The Banning Sandstone Quarry was at its largest in the late 1890s, when it employed around 500 workers who chiseled the rock into massive blocks. By 1905, all work at the quarry at ceased as structural steel became the building construction material of choice. 

When Banning State Park was established in 1963, the park acreage included the weathered ruins of Banning Sandstone Quarry along the Kettle River. A variety of informational plaques have been created and placed near buildings of interest along the Quarry Loop Trail. 

This loop trail is 1.8 miles long by itself. However, we typically utilize this trail as a way to walk along the river as we head towards Wolf Creek Falls. 

On our latest visit, we also tried out the Hell’s Gate Trail. Note, this is not a good trail for young children. Glia did a fair amount of scrambling before we turned around (Hell’s Gate is an out and back trail) and we didn’t quite make it to a good view of Hell’s Gate Rapids. 

Wolf Creek Falls

While not the tallest or most impressive waterfall, Wolf Creek Falls is still beautiful and definitely worth the hike. 

From the Quarry Loop Trail, we made our way to High Bluff Trail and Wolf Creek Trail. This section of the hike loses the river views, but it is still a lovely hike through some Minnesota forest. 

As you near the falls, the terrain becomes a little rockier and requires a moderate amount of concentration to walk up and down the rocky terrain. 

Wolf Creek Falls will appear on your right-hand side. The sound of rushing water is your first indication that you are approaching the falls. Next, you will be able to glimpse a bit of Wolf Creek itself. But you won’t be able to see the falls until you step out of the forest and on to a rocky ledge right next to the falls themselves.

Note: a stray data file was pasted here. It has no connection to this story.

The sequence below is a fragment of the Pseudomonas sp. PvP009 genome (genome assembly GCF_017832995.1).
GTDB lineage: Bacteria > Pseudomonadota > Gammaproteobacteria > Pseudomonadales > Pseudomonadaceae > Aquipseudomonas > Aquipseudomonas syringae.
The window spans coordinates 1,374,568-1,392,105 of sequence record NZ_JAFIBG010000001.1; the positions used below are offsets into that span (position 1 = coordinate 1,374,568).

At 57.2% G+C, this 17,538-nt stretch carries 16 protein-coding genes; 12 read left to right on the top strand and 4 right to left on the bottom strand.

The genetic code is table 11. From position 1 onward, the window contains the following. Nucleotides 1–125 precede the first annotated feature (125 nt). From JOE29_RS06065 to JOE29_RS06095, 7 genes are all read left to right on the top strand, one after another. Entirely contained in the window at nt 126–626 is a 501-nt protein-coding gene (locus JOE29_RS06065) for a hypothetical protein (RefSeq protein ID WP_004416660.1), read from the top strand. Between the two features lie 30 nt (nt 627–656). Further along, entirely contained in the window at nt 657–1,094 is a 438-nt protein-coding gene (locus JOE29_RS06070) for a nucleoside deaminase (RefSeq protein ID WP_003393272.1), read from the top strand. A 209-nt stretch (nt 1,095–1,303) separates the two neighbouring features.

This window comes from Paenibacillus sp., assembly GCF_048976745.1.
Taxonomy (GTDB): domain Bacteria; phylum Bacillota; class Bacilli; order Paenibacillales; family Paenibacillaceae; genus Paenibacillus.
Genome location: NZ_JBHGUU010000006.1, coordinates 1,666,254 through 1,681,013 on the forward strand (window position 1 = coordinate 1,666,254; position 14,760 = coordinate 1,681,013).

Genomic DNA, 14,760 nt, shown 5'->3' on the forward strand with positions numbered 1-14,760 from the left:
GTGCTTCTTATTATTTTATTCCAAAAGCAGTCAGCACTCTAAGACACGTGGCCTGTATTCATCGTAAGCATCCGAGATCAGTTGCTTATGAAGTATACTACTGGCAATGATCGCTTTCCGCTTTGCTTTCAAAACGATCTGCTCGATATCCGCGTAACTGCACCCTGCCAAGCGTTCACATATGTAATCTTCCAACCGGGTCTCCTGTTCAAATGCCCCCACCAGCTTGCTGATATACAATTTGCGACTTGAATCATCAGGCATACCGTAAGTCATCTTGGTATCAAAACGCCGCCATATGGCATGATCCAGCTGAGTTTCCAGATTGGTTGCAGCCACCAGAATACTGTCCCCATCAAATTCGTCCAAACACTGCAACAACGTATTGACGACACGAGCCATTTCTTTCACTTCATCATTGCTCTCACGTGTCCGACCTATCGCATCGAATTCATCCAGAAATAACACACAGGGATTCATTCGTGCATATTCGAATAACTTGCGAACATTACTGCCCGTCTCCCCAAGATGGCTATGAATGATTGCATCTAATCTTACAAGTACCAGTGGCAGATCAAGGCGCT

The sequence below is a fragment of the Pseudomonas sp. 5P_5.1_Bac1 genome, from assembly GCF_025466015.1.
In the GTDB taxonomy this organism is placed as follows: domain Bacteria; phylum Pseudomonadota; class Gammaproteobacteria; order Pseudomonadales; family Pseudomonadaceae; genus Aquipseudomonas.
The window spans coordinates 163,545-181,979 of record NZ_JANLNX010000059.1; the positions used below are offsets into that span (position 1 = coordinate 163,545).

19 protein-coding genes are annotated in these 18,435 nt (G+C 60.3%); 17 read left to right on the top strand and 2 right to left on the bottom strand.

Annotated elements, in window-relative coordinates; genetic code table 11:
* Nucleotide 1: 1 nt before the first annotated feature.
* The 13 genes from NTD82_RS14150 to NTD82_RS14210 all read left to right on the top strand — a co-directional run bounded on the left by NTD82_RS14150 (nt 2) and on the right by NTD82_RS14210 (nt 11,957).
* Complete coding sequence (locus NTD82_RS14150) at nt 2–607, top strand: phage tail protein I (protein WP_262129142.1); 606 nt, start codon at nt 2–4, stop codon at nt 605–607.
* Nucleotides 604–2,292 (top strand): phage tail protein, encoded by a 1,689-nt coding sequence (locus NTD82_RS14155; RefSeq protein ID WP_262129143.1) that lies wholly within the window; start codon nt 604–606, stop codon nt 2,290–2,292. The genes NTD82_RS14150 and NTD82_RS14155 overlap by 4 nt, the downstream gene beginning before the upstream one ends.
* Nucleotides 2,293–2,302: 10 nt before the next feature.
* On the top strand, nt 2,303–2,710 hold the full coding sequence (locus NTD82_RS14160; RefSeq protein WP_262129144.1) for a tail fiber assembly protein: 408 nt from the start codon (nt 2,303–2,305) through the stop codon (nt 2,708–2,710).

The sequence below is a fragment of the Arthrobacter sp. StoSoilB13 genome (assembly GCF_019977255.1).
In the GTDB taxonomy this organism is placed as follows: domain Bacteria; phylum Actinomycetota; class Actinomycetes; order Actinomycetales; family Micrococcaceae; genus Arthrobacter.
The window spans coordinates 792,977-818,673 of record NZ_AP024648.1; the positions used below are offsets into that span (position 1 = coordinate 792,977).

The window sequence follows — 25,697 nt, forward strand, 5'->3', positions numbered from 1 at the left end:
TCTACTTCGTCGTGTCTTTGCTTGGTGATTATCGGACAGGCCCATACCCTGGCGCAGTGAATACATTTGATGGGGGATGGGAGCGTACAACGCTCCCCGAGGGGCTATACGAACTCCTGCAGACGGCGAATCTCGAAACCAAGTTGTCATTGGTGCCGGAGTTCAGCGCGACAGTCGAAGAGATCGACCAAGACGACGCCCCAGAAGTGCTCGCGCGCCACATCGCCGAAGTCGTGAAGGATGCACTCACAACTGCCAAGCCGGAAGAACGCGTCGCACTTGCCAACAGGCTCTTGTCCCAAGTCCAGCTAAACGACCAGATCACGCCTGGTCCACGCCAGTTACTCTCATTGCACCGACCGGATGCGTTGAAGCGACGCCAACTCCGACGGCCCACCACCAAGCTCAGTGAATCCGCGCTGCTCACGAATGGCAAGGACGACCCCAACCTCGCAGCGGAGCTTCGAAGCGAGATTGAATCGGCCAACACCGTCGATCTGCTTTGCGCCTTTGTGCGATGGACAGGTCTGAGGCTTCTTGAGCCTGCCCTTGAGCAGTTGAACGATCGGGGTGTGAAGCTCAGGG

Once you step onto this portion of the boulders, the 20-foot falls will be impossible to miss. Take your time here and soak in the view. It is a peaceful location and well worth the time to enjoy. 

This waterfall looks pretty amazing frozen also! Check out our winter guide to Banning or our 3 favorite frozen waterfalls within 1.5 hours of the Twin Cities

Once you have finished viewing the falls, you can wander down to the banks of the Kettle River and let your dog take a quick dip in the river to cool off. 

More Dog-Friendly Trails at Banning State Park

On our most recent trip, we hiked back to the parking lot mostly the same way we came out to the falls, but if you are looking for a longer hike there are plenty of options available. Use a combination of Wolf Creek Trail, Trillium Trail, Cartway Trail, and Skunk Cabbage Trail to loop back to the parking lot instead. 

We also took a quick walk down to Blueberry Slide Trail to see the launch site for kayakers wanting to tackle the rapids of the Kettle River. You can also get a great view of the Blueberry Slide Rapids from this trail

Plan a Visit to Dog-Friendly Banning State Park

As you can tell, we highly recommend planning a trip to Banning State Park with your pup. This is a lovely area for a great on-leash adventure. And it is generally less crowded than the state parks on the North Shore or in the Twin Cities metropolitan area.

Related Blog Posts

Is Banning too far away for an easy day trip for you and your pup? Then consider some of the other 66 state parks in Minnesota. Below is a list of Minnesota state parks near the Twin Cities and Rochester that we have already written blog posts about.

What is your favorite Minnesota State Park? Let us know in the comments below.



Kate is the writer of Pawsitively Intrepid. She has spent the last 9 years working full-time as a veterinarian, treating dogs and cats. But as of June 2023, she is taking a year to travel with her dog, volunteer, and work on some passion projects.